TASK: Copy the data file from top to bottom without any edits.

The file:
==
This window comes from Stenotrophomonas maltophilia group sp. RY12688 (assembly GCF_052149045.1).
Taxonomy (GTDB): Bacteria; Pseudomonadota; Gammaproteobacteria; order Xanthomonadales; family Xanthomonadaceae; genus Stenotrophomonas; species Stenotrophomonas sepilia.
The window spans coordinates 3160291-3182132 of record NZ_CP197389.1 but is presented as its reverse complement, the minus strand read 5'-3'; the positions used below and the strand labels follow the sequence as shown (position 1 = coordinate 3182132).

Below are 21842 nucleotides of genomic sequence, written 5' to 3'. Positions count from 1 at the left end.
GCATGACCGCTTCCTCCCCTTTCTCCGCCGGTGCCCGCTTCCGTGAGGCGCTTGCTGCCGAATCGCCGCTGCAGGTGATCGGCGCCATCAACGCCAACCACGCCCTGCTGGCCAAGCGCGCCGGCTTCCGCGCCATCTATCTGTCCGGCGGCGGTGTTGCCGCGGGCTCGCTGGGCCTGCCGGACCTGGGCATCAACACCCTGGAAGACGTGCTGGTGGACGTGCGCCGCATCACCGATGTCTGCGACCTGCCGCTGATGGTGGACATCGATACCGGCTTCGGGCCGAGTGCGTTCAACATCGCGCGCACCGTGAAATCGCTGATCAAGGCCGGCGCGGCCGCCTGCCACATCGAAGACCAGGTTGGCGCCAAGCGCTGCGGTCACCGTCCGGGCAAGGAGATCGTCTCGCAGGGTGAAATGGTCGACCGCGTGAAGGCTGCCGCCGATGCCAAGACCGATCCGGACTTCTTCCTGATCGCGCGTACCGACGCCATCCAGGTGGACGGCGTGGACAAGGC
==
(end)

This window comes from Stenotrophomonas maltophilia group sp. RY12688 (assembly GCF_052149045.1).
Taxonomy (GTDB): Bacteria; Pseudomonadota; Gammaproteobacteria; order Xanthomonadales; family Xanthomonadaceae; genus Stenotrophomonas; species Stenotrophomonas sepilia.
The window spans coordinates 3160291-3182132 of record NZ_CP197389.1 but is presented as its reverse complement, the minus strand read 5'-3'; the positions used below and the strand labels follow the sequence as shown (position 1 = coordinate 3182132).

Below are 21842 nucleotides of genomic sequence, written 5' to 3'. Positions count from 1 at the left end.
GCATGACCGCTTCCTCCCCTTTCTCCGCCGGTGCCCGCTTCCGTGAGGCGCTTGCTGCCGAATCGCCGCTGCAGGTGATCGGCGCCATCAACGCCAACCACGCCCTGCTGGCCAAGCGCGCCGGCTTCCGCGCCATCTATCTGTCCGGCGGCGGTGTTGCCGCGGGCTCGCTGGGCCTGCCGGACCTGGGCATCAACACCCTGGAAGACGTGCTGGTGGACGTGCGCCGCATCACCGATGTCTGCGACCTGCCGCTGATGGTGGACATCGATACCGGCTTCGGGCCGAGTGCGTTCAACATCGCGCGCACCGTGAAATCGCTGATCAAGGCCGGCGCGGCCGCCTGCCACATCGAAGACCAGGTTGGCGCCAAGCGCTGCGGTCACCGTCCGGGCAAGGAGATCGTCTCGCAGGGTGAAATGGTCGACCGCGTGAAGGCTGCCGCCGATGCCAAGACCGATCCGGACTTCTTCCTGATCGCGCGTACCGACGCCATCCAGGTGGACGGCGTGGACAAGGC